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: A Popular Concert

Relayed from the National Museum of Wales

National Orchestra of Wales

(to 12.45)


Musicians: National Orchestra of Wales

: Mr. Stanley Dark: And that reminds me -


Speaker: Stanley Dark

: Welsh Rugby

L. E. Williams will discuss with W. M. Douglas the possibilities of Welsh Rugby


Speaker: L.E. Williams
Speaker: W.M. Douglas

: Leigh Woods: West of England Sport


Speaker: Leigh Woods

: A Popular Concert

Relayed from the Assembly Room, City Hall
National Orchestra of Wales
Conducted by Warwick Braithwaite

Older listeners will remember the war between Turkey and Serbia which was raging in 1876. A good deal of feeling was aroused among all the Slav races, not least in Russia.
The great Russian pianist, Nicholas Rubinstein, organized a charity concert for the relief of the wounded, and for the occasion Tchaikovsky, who was enthusiastic for the Slavonic cause, wrote this Slavonic March, which, in fact, he sometimes called a 'Russo-Serbian' March.
The opening of the March is very sombre-'in the manner of a funeral march'.
Later, the Russian National Hymn is heard, and the whole ends brilliantly and joyous.
Perhaps it was this sombre opening and joyful ending that made the March such a tremendous success, for people considered that it foretold the victory of the Slavs.


Musicians: National Orchestra of Wales
Orchestra conducted by: Warwick Braithwaite

: S.B. from London

(9.30 Local Announcements; Sports Bulletin)
(to 0.00)

About this project

This site contains the BBC listings information which the BBC printed in Radio Times between 1923 and 2009. You can search the site for BBC programmes, people, dates and Radio Times editions.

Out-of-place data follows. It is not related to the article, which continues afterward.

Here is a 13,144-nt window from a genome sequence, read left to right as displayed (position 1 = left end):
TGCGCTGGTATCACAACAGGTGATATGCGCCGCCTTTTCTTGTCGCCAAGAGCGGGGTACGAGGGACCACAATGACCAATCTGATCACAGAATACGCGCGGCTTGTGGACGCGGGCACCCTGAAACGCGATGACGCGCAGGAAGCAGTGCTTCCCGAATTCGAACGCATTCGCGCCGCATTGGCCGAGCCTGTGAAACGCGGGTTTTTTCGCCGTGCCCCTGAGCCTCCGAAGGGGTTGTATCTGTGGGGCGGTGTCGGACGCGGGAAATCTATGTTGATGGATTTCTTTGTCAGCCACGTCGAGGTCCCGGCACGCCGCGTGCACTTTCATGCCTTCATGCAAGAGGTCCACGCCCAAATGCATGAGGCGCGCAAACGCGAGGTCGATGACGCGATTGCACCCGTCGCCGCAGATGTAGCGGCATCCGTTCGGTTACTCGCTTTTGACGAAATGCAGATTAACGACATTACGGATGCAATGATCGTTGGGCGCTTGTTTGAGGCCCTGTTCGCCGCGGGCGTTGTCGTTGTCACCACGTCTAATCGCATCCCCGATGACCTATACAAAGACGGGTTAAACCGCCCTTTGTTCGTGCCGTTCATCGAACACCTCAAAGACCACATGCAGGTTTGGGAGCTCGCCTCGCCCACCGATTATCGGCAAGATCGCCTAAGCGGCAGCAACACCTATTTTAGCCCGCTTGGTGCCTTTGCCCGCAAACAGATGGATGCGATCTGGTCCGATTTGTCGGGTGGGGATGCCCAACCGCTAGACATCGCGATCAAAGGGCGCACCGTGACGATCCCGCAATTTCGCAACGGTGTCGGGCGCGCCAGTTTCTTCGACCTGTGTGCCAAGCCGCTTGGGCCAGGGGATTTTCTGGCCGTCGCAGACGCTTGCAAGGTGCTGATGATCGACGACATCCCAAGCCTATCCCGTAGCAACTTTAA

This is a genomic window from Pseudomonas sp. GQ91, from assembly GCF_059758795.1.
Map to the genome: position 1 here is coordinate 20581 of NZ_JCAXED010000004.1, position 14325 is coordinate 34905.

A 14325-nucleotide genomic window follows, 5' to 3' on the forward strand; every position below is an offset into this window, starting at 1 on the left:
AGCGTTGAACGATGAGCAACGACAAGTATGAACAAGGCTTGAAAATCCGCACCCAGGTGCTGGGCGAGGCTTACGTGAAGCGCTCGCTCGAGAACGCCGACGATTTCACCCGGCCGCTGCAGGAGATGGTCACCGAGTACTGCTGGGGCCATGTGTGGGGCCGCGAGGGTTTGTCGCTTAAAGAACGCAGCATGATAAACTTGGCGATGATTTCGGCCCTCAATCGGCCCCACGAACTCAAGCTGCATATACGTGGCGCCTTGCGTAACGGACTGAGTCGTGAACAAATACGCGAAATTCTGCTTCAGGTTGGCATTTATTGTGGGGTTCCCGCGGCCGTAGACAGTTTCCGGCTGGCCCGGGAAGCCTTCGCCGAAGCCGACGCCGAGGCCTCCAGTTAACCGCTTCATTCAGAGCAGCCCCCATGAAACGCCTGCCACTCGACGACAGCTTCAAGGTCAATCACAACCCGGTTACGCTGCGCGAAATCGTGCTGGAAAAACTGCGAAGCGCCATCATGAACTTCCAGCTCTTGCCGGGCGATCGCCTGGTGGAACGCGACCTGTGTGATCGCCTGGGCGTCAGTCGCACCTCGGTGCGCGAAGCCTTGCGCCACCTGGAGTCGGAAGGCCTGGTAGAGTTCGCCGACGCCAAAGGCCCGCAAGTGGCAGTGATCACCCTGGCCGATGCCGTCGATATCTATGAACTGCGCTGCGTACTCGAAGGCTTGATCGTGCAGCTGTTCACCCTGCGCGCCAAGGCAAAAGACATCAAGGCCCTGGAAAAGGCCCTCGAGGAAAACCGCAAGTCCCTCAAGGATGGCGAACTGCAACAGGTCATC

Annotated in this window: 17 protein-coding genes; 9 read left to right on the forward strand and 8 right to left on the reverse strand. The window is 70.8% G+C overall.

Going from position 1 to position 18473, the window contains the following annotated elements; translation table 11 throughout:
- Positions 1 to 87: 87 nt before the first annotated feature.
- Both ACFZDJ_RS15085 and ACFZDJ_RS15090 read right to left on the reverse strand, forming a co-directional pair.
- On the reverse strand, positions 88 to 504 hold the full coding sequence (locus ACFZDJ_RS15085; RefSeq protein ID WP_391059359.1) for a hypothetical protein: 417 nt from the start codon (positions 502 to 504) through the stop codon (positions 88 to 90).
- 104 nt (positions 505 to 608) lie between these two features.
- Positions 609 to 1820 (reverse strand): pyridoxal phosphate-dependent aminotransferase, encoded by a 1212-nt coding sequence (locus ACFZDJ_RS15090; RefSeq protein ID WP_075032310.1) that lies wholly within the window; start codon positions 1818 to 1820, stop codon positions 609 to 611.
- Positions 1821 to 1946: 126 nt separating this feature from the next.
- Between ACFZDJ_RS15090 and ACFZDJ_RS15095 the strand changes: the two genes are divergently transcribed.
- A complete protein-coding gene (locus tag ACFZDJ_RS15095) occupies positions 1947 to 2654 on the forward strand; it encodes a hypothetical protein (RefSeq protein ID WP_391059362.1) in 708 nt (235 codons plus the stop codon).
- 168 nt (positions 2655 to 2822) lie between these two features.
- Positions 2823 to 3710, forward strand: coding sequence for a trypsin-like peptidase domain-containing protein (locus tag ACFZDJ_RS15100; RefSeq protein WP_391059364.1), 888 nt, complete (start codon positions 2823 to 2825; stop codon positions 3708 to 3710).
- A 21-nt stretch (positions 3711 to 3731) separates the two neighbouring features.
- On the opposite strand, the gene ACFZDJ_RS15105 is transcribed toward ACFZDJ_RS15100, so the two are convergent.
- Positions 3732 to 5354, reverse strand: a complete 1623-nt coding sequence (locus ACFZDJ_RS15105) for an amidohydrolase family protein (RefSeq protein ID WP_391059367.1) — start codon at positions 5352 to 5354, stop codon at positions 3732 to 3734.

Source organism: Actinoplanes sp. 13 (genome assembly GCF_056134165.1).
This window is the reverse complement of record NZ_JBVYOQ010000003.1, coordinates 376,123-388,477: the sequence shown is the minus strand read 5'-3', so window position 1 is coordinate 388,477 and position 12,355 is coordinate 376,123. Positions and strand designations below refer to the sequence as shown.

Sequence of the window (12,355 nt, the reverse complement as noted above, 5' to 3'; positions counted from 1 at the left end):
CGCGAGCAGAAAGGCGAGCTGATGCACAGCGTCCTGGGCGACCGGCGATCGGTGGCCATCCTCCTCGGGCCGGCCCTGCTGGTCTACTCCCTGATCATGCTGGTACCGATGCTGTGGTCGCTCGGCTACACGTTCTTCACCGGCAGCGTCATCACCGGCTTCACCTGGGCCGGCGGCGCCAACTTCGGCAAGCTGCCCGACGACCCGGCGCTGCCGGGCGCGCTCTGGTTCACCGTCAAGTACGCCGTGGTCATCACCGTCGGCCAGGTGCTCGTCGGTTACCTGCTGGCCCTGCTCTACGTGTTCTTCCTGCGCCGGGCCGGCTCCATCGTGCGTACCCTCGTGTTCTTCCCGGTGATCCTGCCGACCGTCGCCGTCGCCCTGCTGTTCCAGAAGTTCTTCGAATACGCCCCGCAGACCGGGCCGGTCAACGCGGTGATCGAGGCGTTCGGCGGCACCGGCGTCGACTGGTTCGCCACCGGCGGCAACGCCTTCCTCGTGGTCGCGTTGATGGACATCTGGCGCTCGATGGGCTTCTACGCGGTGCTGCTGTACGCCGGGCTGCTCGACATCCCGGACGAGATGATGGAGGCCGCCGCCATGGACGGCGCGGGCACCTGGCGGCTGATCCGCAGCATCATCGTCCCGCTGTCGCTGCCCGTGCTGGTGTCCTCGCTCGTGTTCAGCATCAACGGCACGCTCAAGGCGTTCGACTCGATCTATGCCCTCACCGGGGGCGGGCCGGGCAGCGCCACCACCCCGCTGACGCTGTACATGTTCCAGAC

We hope it helps you find information about that long forgotten BBC programme, research a particular person or browse your own involvement with the BBC.

Through the listings, you will also be able to use the Genome search function to find thousands of radio and TV programmes that are already available to view or listen to on the BBC website.

There are more than 5 million programme listings in Genome. This is a historical record of the planned output and the BBC services of any given time. It should be viewed in this context and with the understanding that it reflects the attitudes and standards of its time - not those of today.

To read scans of the Radio Times magazines from the 1920s, 30s, 40s and 50s, you can navigate by issue.

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This internal version of Genome, which includes all the magazine covers, images and articles as well as the programme listings from the Radio Times, is different to the version of BBC Genome that is available externally/to the public. It is only available inside the BBC network.

Your use of this version of Genome is covered by the BBC Acceptable Use of Information Systems Policy and these terms.

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